Augustine Volcano Article

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Augustine Volcano
Augustine volcano Jan 24 2006 - Cyrus Read.jpg
A gas plume arising during its eruptive phase 2005-06
Highest point
Elevation4,134 ft (1,260 m)  [1]
Prominence4,130 ft (1,260 m)
Listing List of volcanoes in the United States
Coordinates 59°21′48″N 153°26′00″W / 59.36333°N 153.43333°W / 59.36333; -153.43333
AUGUSTINE VOLCANO Latitude and Longitude:

59°21′48″N 153°26′00″W / 59.36333°N 153.43333°W / 59.36333; -153.43333
[2]
Geography
Augustine Volcano is located in Alaska
Augustine Volcano
Augustine Volcano
Topo map USGS Iliamna B-2
Geology
Age of rockmore than 40,000 years [2]
Mountain type Lava domes [2]
Volcanic arc Aleutian Arc
Last eruption2005 to 2006 [2]

Augustine Volcano is a stratovolcano consisting of a central complex of summit lava domes and flows surrounded by an apron of pyroclastic, lahar, avalanche, and ash deposits. The volcano is frequently active, with major eruptions recorded in 1883, 1935, 1963–64, 1976, 1986, and 2006. Minor eruptive events were reported in 1812, 1885, 1908, 1944, and 1971. The large eruptions are characterized by an explosive onset followed by the quieter effusion of lava. [3] It forms Augustine Island in southwestern Cook Inlet in the Kenai Peninsula Borough of southcentral coastal Alaska, 174 miles (280 km) southwest of Anchorage. Augustine Island has a land area of 32.4 square miles (83.9 km2), while West Island, just off Augustine's western shores, has 2 sq mi (5.2 km2). The irregular coastline of Augustine Island is due to the repeated catastrophic collapse of the summit dome, forming debris avalanches down the flanks and into Cook Inlet. [4]

The island is mainly made up of past eruption deposits. Scientists have been able to discern that past dome collapse has resulted in large avalanches.

Description and geologic history

The nearly circular uninhabited island formed by Augustine Volcano is 12 km (7.5 mi) wide east-west, 10 km (6.2 mi) north-south; a nearly symmetrical central summit peaks at altitude 4,134 feet (1,260 m).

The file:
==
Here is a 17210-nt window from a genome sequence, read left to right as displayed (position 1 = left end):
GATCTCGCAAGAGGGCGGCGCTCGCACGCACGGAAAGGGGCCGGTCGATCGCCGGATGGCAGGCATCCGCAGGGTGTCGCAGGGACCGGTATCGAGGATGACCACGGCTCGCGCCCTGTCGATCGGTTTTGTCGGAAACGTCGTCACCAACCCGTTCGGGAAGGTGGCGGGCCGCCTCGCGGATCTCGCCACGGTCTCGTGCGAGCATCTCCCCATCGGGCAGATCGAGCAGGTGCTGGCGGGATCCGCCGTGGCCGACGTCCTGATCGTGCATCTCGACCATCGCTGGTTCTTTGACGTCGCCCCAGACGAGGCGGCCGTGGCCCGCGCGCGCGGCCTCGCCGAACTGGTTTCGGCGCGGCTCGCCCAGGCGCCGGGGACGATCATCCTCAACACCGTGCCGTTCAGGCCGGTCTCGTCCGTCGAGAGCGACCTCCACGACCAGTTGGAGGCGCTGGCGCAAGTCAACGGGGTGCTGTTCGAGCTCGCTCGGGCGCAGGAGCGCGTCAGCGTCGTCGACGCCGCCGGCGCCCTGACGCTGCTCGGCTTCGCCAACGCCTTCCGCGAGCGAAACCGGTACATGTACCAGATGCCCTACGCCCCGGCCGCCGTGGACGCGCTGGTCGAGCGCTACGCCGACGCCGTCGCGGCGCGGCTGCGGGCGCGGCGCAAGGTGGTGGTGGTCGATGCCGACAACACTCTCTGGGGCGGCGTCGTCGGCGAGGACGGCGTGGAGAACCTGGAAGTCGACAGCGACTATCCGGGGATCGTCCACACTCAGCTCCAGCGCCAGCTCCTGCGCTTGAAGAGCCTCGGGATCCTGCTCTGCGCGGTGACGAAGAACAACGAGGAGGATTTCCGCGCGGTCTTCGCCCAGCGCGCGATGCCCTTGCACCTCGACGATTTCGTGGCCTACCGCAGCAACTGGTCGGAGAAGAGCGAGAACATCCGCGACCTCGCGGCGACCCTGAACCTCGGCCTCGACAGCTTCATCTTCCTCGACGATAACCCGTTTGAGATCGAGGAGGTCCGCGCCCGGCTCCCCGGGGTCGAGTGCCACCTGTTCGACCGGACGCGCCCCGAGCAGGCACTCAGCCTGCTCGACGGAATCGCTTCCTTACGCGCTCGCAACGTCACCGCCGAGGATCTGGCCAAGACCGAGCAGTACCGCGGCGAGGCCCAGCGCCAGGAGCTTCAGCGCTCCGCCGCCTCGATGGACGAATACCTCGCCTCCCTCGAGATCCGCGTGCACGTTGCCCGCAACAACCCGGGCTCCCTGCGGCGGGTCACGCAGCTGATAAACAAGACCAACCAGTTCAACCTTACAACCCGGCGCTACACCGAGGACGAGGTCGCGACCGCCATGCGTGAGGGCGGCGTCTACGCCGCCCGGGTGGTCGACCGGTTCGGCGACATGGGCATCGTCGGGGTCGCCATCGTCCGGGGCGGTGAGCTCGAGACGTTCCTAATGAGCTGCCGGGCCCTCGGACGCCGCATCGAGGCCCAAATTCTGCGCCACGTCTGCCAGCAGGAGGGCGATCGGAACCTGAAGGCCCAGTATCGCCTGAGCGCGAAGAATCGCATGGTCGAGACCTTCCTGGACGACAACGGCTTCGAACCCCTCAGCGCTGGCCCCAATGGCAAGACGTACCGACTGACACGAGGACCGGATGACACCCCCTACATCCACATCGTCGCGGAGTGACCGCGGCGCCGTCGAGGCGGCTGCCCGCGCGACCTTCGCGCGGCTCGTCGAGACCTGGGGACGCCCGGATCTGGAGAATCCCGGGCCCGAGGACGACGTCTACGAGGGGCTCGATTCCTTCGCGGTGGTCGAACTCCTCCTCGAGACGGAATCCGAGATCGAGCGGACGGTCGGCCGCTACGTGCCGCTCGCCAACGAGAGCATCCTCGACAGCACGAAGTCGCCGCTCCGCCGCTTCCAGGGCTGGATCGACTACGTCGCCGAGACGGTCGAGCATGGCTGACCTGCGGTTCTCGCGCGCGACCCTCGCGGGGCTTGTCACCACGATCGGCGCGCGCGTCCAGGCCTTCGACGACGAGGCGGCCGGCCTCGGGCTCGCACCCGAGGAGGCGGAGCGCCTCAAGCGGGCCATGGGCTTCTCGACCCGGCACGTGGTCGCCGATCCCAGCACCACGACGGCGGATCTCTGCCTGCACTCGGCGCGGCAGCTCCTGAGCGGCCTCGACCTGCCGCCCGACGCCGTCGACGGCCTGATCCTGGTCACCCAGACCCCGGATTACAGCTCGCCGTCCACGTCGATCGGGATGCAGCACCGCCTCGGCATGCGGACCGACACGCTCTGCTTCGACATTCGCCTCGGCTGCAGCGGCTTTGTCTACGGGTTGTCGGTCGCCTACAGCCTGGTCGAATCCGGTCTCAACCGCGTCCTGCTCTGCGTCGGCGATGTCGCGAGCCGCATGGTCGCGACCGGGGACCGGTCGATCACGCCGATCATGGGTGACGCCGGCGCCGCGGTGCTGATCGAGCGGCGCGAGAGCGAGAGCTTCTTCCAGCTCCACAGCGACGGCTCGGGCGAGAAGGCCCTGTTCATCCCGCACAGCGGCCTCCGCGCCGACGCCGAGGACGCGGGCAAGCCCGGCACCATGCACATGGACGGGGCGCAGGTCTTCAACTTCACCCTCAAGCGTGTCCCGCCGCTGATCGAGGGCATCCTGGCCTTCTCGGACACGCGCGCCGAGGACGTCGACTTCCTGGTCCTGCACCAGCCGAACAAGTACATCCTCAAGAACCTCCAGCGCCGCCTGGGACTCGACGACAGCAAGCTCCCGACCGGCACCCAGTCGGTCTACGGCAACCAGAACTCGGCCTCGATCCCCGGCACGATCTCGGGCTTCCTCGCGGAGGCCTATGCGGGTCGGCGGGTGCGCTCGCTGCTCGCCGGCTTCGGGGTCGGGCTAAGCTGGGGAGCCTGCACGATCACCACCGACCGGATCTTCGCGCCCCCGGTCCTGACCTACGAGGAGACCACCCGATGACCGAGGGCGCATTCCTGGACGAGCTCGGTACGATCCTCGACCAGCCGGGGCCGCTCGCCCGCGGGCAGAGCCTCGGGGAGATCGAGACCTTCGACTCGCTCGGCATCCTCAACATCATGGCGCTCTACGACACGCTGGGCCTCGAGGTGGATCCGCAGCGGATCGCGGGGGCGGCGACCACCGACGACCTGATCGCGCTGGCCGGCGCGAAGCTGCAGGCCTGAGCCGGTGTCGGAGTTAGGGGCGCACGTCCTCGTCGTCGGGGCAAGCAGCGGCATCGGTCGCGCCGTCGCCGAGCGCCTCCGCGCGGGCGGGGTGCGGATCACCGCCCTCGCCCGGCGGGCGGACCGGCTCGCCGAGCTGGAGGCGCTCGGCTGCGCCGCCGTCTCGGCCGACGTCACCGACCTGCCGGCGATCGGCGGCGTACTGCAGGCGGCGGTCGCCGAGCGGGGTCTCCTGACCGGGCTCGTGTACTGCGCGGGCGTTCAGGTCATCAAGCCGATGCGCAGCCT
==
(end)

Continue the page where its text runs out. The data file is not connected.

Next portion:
USGS map of Augustine Volcano island

Augustine's summit consists of several overlapping lava dome complexes formed during many historic and prehistoric eruptions. Most of the fragmental debris exposed along its slopes comprises angular blocks of dome-rock andesite, typically of cobble to boulder size but carrying clasts as large as 4 to 8 meters (10 to 25 feet), rarely as large as 30 meters (100 ft). The surface of such deposits is skeet, a field of steep conical mounds and intervening depressions with many meters of local relief. En route to Katmai in 1913, Robert F. Griggs had briefly inferred landslide (debris avalanche) as the origin of Augustine's hummocky coastal topography about Burr Point, by geomorphic analogy with the hummocky and blocky deposit of a 1912 landslide near Katmai.

The hummocky deposits on Augustine's lower flanks resemble both topographically and lithologically those of the great landslide or debris avalanche that initiated the spectacular May 18, 1980 eruption of Mount St. Helens. The deposit of that landslide revealed the origin of coarse diamicts with hummocky topography at other strato volcanic cones. Since 1980 many hummocky coarsely fragmental deposits on Augustine's lower flanks have come to be interpreted as deposits of numerous great landslides and debris avalanches.

Eruptive activity

Thermal image after the January 2006 eruptions. White parts of the image are warmer than dark areas.

A March 27, 1986 eruption deposited ash over Anchorage and disrupted air traffic in southcentral Alaska.

On January 11, 1994, Augustine erupted at 13:44 and 14:13 UTC.

2006